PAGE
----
**THE SIX PAWNS.— solution**

The general formula for six pawns on all squares greater than 2^{2}
is this: Six times the square of the number of combinations of *n* things
taken three at a time, where *n* represents the number of squares on the
side of the board. Of course, where *n* is even the unoccupied squares in
the rows and columns will be even, and where *n* is odd the number of
squares will be odd. Here *n* is 8, so the answer is 18,816 different ways.
This is "The Dyer's Puzzle" (*Canterbury Puzzles*, No. 27) in another form.
I repeat it here in order to explain a method of solving that will be readily
grasped by the novice. First of all, it is evident that if we put a pawn on any
line, we must put a second one in that line in order that the remainder may be
even in number. We cannot put four or six in any row without making it
impossible to get an even number in all the columns interfered with. We have,
therefore, to put two pawns in each of three rows and in each of three columns.
Now, there are just six schemes or arrangements that fulfil these conditions,
and these are shown in Diagrams A to F, inclusive, on next page.

I will just remark in passing that A and B are the only distinctive
arrangements, because, if you give A a quarter-turn, you get F; and if you give
B three quarter-turns in the direction that a clock hand moves, you will get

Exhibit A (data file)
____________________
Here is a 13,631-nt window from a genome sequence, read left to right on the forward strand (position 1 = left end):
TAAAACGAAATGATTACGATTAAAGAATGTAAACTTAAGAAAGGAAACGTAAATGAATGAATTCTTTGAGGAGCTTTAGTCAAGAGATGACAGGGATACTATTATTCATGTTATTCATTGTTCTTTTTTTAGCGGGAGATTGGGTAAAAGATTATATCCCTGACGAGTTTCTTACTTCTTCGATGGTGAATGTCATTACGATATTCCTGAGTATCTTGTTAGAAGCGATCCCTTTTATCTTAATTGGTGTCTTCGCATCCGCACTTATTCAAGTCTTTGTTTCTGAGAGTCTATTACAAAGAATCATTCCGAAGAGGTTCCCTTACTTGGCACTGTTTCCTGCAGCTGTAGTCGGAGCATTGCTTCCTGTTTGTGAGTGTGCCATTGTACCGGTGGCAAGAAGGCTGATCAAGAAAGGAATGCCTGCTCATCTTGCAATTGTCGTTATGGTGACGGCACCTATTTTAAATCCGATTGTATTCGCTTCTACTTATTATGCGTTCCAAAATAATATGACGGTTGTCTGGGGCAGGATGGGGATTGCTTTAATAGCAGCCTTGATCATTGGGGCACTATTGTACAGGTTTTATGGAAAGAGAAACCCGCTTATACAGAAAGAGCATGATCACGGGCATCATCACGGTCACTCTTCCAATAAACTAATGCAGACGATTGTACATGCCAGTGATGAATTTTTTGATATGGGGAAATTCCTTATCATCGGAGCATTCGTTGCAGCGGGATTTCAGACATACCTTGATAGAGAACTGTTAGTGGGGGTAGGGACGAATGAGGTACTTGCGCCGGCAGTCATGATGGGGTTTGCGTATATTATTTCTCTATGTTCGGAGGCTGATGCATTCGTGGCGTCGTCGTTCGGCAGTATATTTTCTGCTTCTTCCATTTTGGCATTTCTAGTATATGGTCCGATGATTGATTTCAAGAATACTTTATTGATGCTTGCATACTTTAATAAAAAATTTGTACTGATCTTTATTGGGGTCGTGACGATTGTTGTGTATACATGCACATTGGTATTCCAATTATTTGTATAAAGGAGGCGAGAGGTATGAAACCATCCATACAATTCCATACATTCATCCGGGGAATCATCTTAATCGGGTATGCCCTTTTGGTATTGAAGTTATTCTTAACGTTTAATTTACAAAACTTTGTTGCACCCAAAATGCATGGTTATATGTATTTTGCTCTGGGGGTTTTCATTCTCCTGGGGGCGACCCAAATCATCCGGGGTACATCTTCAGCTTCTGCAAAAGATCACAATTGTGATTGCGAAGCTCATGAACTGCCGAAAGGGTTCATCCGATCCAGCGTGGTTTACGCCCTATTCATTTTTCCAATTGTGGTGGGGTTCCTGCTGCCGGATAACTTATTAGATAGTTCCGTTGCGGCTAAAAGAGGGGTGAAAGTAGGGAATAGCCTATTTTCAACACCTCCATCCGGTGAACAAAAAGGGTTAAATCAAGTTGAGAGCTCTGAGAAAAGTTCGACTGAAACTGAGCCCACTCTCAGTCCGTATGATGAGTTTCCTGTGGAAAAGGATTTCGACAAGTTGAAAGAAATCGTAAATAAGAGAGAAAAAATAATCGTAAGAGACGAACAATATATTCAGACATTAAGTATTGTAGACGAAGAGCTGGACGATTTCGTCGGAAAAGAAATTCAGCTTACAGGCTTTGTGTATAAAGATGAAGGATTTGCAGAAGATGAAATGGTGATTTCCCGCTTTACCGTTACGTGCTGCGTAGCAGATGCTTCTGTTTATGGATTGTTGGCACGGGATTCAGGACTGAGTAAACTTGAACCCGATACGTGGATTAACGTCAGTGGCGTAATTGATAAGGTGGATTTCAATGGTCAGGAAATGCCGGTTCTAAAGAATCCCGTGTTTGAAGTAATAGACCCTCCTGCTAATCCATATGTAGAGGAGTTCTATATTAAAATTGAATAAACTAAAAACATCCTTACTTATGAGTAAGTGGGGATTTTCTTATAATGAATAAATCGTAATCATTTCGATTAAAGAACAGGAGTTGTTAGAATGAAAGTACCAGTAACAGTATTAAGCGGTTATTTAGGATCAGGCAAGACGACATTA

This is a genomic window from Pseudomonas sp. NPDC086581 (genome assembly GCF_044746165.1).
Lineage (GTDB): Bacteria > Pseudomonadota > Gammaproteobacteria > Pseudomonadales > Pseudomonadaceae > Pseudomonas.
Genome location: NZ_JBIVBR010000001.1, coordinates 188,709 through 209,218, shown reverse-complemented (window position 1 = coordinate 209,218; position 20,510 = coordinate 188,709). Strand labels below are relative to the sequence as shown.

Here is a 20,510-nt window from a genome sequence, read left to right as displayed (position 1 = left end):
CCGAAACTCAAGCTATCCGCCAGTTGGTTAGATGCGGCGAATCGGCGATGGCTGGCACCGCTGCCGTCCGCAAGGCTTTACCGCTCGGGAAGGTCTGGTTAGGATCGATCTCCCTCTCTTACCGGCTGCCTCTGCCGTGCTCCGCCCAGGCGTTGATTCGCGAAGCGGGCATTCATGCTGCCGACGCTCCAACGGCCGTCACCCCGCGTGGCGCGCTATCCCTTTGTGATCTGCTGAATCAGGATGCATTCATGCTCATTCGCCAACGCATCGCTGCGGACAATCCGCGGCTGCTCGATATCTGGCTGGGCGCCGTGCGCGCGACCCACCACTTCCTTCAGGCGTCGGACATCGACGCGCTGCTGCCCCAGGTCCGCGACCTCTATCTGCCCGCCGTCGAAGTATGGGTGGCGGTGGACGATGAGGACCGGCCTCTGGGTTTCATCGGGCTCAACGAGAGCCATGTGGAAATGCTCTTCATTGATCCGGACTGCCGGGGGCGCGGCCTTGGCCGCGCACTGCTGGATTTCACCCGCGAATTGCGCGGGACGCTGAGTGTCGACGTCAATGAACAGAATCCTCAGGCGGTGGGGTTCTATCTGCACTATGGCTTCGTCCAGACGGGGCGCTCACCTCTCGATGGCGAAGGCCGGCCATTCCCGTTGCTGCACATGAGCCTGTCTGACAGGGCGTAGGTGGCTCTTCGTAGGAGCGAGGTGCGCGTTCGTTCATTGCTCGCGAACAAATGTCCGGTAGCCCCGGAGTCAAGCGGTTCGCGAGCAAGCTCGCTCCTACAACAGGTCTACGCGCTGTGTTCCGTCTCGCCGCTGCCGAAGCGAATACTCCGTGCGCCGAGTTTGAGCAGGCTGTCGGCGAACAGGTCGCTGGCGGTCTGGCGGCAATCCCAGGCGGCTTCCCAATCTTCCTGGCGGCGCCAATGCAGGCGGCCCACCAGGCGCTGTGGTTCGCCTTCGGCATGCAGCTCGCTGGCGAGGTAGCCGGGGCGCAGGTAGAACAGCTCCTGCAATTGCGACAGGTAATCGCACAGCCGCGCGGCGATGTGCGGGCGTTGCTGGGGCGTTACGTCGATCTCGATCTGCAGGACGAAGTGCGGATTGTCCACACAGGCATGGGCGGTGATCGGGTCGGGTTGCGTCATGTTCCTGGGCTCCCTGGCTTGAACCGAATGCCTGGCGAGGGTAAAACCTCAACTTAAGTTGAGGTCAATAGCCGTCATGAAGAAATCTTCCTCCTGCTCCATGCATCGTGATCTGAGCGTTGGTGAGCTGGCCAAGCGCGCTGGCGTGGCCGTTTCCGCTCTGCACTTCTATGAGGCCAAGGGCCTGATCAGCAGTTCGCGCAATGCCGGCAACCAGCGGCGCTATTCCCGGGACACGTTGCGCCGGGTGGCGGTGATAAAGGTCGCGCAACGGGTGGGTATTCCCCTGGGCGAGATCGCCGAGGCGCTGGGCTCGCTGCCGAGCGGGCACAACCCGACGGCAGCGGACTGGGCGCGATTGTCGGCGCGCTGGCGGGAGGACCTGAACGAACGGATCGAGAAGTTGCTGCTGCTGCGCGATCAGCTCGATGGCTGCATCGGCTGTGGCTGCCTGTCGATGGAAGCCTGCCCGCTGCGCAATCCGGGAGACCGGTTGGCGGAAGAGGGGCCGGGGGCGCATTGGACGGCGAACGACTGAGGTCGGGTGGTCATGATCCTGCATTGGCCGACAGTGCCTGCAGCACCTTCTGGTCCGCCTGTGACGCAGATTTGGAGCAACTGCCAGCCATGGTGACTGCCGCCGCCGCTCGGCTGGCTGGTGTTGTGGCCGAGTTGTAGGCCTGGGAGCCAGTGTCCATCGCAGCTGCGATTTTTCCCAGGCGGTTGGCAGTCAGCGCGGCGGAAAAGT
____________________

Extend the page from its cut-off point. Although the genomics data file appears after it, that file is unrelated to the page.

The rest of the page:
successively C, D, and E. No matter how you may place your six pawns, if you
have complied with the conditions of the puzzle they will fall under one of
these arrangements. Of course it will be understood that mere expansions do not
destroy the essential character of the arrangements. Thus G is only an expansion
of form A. The solution therefore consists in finding the number of these
expansions. Supposing we confine our operations to the first three rows, as in
G, then with the pairs *a* and *b* placed in the first and second
columns the pair *c* may be disposed in any one of the remaining six
columns, and so give six solutions. Now slide pair *b* into the third
column, and there are five possible positions for *c*. Slide *b* into
the fourth column, and *c* may produce four new solutions. And so on, until
(still leaving *a* in the first column) you have *b* in the seventh
column, and there is only one place for *c*—in the eighth column. Then you
may put *a* in the second column, *b* in the third, and *c* in
the fourth, and start sliding *c* and *b* as before for another series
of solutions.

We find thus that, by using form A alone and confining our operations to the
three top rows, we get as many answers as there are combinations of 8 things
taken 3 at a time. This is ^{(8 × 7 × 6)}/_{(1 ×
2 × 3)} = 56. And it will at once strike the reader
that if there are 56 different ways of electing the columns, there must be for
each of these ways just 56 ways of selecting the rows, for we may simultaneously
work that "sliding" process downwards to the very bottom in exactly the same way
as we have worked from left to right. Therefore the total number of ways in
which form A may be applied is 56 × 6 = 3,136. But there
are, as we have seen, six arrangements, and we have only dealt with one of
these, A. We must, therefore, multiply this result by 6, which gives us
3,136 × 6 = 18,816, which is the total number of ways, as we
have already stated.

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